Visual Journeys: Art Quilts by the Salon Seven
November 4 through 30, 2006
Reviewed by Carolyn Lee Vehslage
Photographs by Jeri Riggs.
The Salon Seven, a group of New York and Connecticut quilt artists, have put together an exhibition whose purpose is to introduce artistic rather than functional quilts for its audience at the New Rochelle Public Library. Most of the quilts on display are attractive and do not involve questions about the artist’s intention. The quilts are hung on a series of display walls in the outer lobby of the library.
Although the individual artist’s work varies from Beth Carney’s tranquil pieced squares and rectangles to Susan Schrott’s joyful women to Georgia Heller’s still lifes and landscapes, the exhibition works visually in part because of the structure of the venue. Each artist has one full wall plus space for additional pieces. This allows each artist to establish her individual frame of reference.
The Salon Seven provide some coherence in their artwork by taking on the challenge of each creating a piece from the same piece of cloth, a bold rainbow of colors dyed by member Jeri Riggs. The seven artists then made a piece of similar size in their own style
The opposite wall also holds one quilt from each of the members that is not part of the challenge. The art on this wall is hung salon style (as the group’s name implies), within two inches of each other. These pieces are too close to enjoy, and their diversity is jarring. These pieces could have been edited out for a stronger overall exhibition. There is a third wall of three large pieces by three different artists that also does not gel together.
Benedicte Caneill offers a visual discussion on the loss of memory. The word memory appears to be written and erased on a school blackboard and is a moving statement about the effects of Alzheimer’s and dementia.
The pieces Georgia Heller chose to hang are all from Northern Star Quilt Guild challenges. Two of her pieces, ‘Falling Leaves’ and ‘Long Island Tree of Life’ are so thoughtfully laid out that she could develop them into kits for the contemporary quilt market. Because she shows such mastery of techniques and color choices, perhaps she should challenge herself to come up with her own direction.
Elizabeth Rosenberg has two successful graphic quilts with ‘Elec Trickle Banana’ and ‘Strawberry Fields Forever’. Her choice of commercial fabric for the heavily pieced, overly large bananas and strawberries make them mouth watering.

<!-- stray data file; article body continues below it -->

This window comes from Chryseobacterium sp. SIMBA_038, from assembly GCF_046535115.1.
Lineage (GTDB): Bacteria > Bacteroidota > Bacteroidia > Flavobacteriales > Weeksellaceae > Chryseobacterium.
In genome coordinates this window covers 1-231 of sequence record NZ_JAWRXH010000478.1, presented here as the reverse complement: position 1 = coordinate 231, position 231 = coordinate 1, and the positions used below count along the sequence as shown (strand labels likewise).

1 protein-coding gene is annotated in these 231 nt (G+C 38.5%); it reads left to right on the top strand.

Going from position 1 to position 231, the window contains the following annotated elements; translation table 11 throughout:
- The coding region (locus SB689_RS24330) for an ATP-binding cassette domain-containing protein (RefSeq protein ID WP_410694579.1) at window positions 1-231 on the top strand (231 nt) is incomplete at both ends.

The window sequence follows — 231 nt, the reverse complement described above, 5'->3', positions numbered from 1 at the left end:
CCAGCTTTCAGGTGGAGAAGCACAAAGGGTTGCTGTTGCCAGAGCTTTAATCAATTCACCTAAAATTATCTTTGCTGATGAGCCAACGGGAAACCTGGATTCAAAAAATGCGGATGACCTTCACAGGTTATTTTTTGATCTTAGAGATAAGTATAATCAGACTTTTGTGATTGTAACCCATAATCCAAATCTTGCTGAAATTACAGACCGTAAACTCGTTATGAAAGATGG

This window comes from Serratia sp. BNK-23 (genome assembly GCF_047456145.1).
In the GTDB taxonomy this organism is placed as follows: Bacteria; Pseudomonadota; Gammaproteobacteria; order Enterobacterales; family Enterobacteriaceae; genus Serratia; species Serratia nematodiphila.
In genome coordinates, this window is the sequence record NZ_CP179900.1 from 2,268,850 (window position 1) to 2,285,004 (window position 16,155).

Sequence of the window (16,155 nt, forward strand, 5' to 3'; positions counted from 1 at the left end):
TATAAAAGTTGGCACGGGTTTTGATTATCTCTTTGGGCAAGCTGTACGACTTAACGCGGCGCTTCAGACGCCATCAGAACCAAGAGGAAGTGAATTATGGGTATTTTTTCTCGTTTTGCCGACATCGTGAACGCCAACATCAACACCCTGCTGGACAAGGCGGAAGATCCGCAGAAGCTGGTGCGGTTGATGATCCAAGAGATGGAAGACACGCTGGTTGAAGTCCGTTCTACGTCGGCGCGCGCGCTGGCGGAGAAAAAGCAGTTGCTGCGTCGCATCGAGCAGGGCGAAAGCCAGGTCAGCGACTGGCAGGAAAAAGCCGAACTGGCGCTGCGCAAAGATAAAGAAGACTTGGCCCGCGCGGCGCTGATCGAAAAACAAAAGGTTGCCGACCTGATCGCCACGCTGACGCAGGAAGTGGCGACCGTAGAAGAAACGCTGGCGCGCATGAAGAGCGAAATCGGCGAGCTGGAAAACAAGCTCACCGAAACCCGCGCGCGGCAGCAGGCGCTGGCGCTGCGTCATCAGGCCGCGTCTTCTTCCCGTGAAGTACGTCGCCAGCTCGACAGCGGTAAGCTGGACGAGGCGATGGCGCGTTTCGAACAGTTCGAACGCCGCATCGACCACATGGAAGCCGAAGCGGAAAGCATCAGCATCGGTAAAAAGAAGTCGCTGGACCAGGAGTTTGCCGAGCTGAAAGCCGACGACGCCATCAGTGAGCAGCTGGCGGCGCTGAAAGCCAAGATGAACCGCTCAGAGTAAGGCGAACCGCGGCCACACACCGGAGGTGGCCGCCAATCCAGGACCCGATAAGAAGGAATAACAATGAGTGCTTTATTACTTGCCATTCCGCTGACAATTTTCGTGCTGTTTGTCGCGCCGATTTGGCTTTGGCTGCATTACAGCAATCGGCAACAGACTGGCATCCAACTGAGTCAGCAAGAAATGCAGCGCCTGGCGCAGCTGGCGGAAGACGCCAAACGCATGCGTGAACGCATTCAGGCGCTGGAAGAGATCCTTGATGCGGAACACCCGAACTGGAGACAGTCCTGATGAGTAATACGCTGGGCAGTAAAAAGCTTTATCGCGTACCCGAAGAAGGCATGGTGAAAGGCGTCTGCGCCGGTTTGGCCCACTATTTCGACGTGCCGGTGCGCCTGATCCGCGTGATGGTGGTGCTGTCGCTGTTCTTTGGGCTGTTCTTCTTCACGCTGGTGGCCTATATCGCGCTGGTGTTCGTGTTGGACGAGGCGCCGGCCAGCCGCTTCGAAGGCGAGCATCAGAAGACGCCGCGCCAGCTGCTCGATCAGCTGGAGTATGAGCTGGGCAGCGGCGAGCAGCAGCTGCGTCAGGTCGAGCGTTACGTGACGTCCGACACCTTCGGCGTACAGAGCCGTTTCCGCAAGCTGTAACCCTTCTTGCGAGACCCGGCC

Although Linda Schoenfeld’s pieces show excellent workmanship, they bear strong resemblance to quilt artists’ artwork she may admire or taken workshops from. Her most successful pieces are in the style of Noriko Endo; tiny colored bits of fabric are trapped under tulle to create leaves (‘Springtime’ and ‘Autumn Leaves’).
Jeri Riggs works in her usual eclectic styles. Some of her pieces seem to be early attempts at using various techniques.Her ‘New York Circles’ is the most interesting of the grouping.
Susan Schrott has the most stylized artwork. She depicts women in various aspects of their everyday life. Her ‘Woman with Blue Vase’ is the most successful composition of her series. While the others have the figures floating on a sea of whole cloth, hand dyed fabric, this one has a foreground and middle ground for depth of field. Susan’s artwork has a naivete that works for her sense of self-expression. However, she could improve the facial features, specifically the eyes.
Susan Schrott – Woman with Blue Vase
Beth Carney has the most consistent look from piece to piece. Her compositions, such as ‘Structured Chaos #12: Hot Flash’ are well proportioned and balanced. Her work is perhaps the most generally successful in the exhibit.
The intent of the exhibit and its venue allowed these artists to show off a disparate group of artworks to library patrons who perhaps wouldn’t have been familiar with the medium. The variety of styles and techniques are appropriate for an introduction to art quilts.